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J Am Heart Assoc. 2018 May 30;7(11). pii: e008189. doi: 10.1161/JAHA.117.008189.

Sex Differences in Omega-3 and -6 Fatty Acids and Health Status Among Young Adults With Acute Myocardial Infarction: Results From the VIRGO Study.

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Center for Outcomes Research and Evaluation, Yale-New Haven Hospital, New Haven, CT.
Section of Cardiovascular Medicine, Department of Internal Medicine, Yale School of Medicine, New Haven, CT.
Department of Obstetrics, Gynecology and Reproductive Sciences, Yale School of Medicine, New Haven, CT.
Department of Emergency Medicine, Yale School of Medicine, New Haven, CT.
Quest Diagnostics Nichols Institute, San Juan Capistrano, CA.
University of Missouri-Kansas City and Saint Luke's Mid America Heart Institute, Kansas City, MO.
Center for Outcomes Research and Evaluation, Yale-New Haven Hospital, New Haven, CT
Department of Health Policy and Management, Yale School of Public Health, New Haven, CT.



Young women (aged ≤55 years) with acute myocardial infarction (AMI) have poorer health status outcomes than similarly aged men. Low omega-3 fatty acids (FAs) have been implicated as risk factors for cardiovascular outcomes in AMI patients, but it is not clear whether young women have similar or different post-AMI omega-3 FA profiles compared with young men.


We assessed the sex differences in post-AMI omega-3 FAs and the associations of these biomarkers with patient-reported outcomes (symptom, functioning status, and quality of life) at 12-month follow-up, using data from 2985 US adults with AMI aged 18 to 55 years enrolled in the VIRGO (Variation in Recovery: Role of Gender on Outcomes of Young Acute Myocardial Infarction Patients) study. Biomarkers including eicosapentaenoic acid, docosahexaenoic acid, arachidonic acid (AA), eicosapentaenoic acid/AA ratio, omega-3/omega-6 ratio, and omega-3 index were measured 1 month after AMI. Overall, the omega-3 FAs and AA were similar in young men and women with AMI. In both unadjusted and adjusted analysis (controlling for age, sex, race, smoking, hypertension, diabetes mellitus, body mass index, and health status score at 1 month), omega-3 FAs and AA were not significantly associated with 12-month health status scores using the Bonferroni corrected statistical threshold.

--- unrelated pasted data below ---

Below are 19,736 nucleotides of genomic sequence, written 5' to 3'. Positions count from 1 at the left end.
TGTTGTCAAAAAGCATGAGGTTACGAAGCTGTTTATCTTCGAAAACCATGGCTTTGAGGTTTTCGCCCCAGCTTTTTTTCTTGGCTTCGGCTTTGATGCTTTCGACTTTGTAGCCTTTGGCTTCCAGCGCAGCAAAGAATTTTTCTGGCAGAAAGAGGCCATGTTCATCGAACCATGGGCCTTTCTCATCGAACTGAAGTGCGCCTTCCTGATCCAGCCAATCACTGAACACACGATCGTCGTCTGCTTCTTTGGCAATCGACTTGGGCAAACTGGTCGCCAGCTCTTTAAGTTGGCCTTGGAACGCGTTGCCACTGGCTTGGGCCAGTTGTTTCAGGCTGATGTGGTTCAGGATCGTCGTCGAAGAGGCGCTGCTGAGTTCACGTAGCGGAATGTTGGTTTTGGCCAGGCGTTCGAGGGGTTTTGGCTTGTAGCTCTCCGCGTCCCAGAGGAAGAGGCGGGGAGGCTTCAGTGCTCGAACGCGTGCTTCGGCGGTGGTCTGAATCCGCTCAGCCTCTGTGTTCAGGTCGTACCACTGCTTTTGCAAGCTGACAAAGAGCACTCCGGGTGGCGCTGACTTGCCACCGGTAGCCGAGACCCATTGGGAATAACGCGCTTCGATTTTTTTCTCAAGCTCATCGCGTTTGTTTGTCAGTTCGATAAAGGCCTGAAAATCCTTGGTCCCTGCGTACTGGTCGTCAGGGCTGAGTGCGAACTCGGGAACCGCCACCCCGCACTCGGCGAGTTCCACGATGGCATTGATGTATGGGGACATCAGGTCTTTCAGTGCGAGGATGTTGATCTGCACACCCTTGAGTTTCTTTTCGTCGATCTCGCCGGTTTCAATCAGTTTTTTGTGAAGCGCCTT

We found no evidence of sex differences in omega-3 FAs and AA in young men and women 1 month after AMI. Omega-3 FAs and AA at 1-month after AMI were generally not associated with 12-month patient-reported health status after adjusting for patient demographic, clinical characteristics, and the corresponding 1-month health status score.


acute myocardial infarction; fatty acid; health status; omega‐3 fatty acids; women

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